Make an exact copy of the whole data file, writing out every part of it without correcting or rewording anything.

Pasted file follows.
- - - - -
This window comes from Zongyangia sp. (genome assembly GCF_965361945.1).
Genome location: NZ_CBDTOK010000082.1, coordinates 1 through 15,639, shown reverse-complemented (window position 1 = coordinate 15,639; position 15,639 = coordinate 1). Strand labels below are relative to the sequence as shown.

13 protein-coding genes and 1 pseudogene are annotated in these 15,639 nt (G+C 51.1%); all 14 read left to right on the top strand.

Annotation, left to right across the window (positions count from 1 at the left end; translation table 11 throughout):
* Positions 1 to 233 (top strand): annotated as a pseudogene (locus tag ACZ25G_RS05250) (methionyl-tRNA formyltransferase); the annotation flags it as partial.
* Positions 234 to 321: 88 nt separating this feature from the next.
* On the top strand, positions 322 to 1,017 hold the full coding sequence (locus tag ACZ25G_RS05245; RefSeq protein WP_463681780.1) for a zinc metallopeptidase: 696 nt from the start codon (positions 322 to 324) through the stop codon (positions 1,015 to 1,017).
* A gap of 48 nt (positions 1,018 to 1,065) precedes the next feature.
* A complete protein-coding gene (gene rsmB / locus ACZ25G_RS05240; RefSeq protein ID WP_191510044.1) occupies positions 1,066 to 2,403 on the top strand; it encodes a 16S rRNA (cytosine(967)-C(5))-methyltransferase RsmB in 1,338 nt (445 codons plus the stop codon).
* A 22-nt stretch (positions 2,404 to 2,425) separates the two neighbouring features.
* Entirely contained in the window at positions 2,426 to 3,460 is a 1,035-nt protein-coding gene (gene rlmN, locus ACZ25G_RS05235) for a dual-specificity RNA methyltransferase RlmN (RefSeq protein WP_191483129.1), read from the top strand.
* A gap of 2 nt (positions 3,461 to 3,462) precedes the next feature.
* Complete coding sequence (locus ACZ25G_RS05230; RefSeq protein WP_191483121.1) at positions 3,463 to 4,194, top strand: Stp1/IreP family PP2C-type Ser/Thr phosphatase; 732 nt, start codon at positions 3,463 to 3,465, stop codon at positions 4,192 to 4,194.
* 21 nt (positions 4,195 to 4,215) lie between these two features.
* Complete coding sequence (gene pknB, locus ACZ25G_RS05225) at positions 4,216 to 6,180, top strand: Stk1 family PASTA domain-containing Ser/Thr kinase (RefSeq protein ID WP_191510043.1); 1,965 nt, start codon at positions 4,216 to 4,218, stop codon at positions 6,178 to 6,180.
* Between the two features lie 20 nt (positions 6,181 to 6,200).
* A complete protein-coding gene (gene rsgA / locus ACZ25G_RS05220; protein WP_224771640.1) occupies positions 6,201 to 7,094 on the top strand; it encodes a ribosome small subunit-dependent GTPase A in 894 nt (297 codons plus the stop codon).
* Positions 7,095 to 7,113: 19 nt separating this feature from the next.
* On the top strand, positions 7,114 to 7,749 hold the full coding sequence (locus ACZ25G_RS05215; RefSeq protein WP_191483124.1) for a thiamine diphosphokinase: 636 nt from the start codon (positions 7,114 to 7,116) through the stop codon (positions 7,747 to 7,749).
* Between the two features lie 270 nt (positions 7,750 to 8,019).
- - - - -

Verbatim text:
This window comes from Zongyangia sp. (genome assembly GCF_965361945.1).
Genome location: NZ_CBDTOK010000082.1, coordinates 1 through 15,639, shown reverse-complemented (window position 1 = coordinate 15,639; position 15,639 = coordinate 1). Strand labels below are relative to the sequence as shown.

13 protein-coding genes and 1 pseudogene are annotated in these 15,639 nt (G+C 51.1%); all 14 read left to right on the top strand.

Annotation, left to right across the window (positions count from 1 at the left end; translation table 11 throughout):
* Positions 1 to 233 (top strand): annotated as a pseudogene (locus tag ACZ25G_RS05250) (methionyl-tRNA formyltransferase); the annotation flags it as partial.
* Positions 234 to 321: 88 nt separating this feature from the next.
* On the top strand, positions 322 to 1,017 hold the full coding sequence (locus tag ACZ25G_RS05245; RefSeq protein WP_463681780.1) for a zinc metallopeptidase: 696 nt from the start codon (positions 322 to 324) through the stop codon (positions 1,015 to 1,017).
* A gap of 48 nt (positions 1,018 to 1,065) precedes the next feature.
* A complete protein-coding gene (gene rsmB / locus ACZ25G_RS05240; RefSeq protein ID WP_191510044.1) occupies positions 1,066 to 2,403 on the top strand; it encodes a 16S rRNA (cytosine(967)-C(5))-methyltransferase RsmB in 1,338 nt (445 codons plus the stop codon).
* A 22-nt stretch (positions 2,404 to 2,425) separates the two neighbouring features.
* Entirely contained in the window at positions 2,426 to 3,460 is a 1,035-nt protein-coding gene (gene rlmN, locus ACZ25G_RS05235) for a dual-specificity RNA methyltransferase RlmN (RefSeq protein WP_191483129.1), read from the top strand.
* A gap of 2 nt (positions 3,461 to 3,462) precedes the next feature.
* Complete coding sequence (locus ACZ25G_RS05230; RefSeq protein WP_191483121.1) at positions 3,463 to 4,194, top strand: Stp1/IreP family PP2C-type Ser/Thr phosphatase; 732 nt, start codon at positions 3,463 to 3,465, stop codon at positions 4,192 to 4,194.
* 21 nt (positions 4,195 to 4,215) lie between these two features.
* Complete coding sequence (gene pknB, locus ACZ25G_RS05225) at positions 4,216 to 6,180, top strand: Stk1 family PASTA domain-containing Ser/Thr kinase (RefSeq protein ID WP_191510043.1); 1,965 nt, start codon at positions 4,216 to 4,218, stop codon at positions 6,178 to 6,180.
* Between the two features lie 20 nt (positions 6,181 to 6,200).
* A complete protein-coding gene (gene rsgA / locus ACZ25G_RS05220; protein WP_224771640.1) occupies positions 6,201 to 7,094 on the top strand; it encodes a ribosome small subunit-dependent GTPase A in 894 nt (297 codons plus the stop codon).
* Positions 7,095 to 7,113: 19 nt separating this feature from the next.
* On the top strand, positions 7,114 to 7,749 hold the full coding sequence (locus ACZ25G_RS05215; RefSeq protein WP_191483124.1) for a thiamine diphosphokinase: 636 nt from the start codon (positions 7,114 to 7,116) through the stop codon (positions 7,747 to 7,749).
* Between the two features lie 270 nt (positions 7,750 to 8,019).